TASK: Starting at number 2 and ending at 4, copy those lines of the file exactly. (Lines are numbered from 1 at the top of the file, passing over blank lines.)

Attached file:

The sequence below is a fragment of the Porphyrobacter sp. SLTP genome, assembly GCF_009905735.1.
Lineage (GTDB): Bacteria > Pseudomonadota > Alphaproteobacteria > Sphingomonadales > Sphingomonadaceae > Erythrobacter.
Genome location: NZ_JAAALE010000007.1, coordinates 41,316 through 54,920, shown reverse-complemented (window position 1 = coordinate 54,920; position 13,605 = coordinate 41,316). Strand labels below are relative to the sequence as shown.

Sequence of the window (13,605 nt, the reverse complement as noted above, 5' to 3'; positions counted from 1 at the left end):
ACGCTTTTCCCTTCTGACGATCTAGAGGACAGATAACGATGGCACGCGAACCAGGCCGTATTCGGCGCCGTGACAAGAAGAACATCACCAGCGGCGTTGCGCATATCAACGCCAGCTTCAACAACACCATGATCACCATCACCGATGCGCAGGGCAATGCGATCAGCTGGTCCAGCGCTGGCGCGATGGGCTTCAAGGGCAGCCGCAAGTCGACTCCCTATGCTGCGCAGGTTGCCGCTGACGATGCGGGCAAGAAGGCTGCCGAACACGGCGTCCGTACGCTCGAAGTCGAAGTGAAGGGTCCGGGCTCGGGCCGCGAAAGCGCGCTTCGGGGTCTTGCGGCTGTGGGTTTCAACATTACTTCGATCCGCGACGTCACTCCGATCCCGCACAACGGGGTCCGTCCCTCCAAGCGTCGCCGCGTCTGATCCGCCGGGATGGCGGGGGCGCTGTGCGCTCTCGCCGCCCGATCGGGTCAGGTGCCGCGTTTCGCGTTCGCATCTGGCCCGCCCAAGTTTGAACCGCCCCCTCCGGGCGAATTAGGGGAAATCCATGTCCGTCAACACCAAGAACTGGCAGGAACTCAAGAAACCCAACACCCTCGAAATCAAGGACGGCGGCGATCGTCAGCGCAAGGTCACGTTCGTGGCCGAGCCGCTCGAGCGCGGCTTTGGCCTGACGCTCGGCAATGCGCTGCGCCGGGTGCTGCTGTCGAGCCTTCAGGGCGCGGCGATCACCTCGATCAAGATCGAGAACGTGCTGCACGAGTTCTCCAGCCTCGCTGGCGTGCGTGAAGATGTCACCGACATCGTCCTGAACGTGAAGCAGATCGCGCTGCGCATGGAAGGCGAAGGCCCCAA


Lineage (GTDB): Bacteria > Pseudomonadota > Alphaproteobacteria > Sphingomonadales > Sphingomonadaceae > Erythrobacter.
Genome location: NZ_JAAALE010000007.1, coordinates 41,316 through 54,920, shown reverse-complemented (window position 1 = coordinate 54,920; position 13,605 = coordinate 41,316). Strand labels below are relative to the sequence as shown.

Sequence of the window (13,605 nt, the reverse complement as noted above, 5' to 3'; positions counted from 1 at the left end):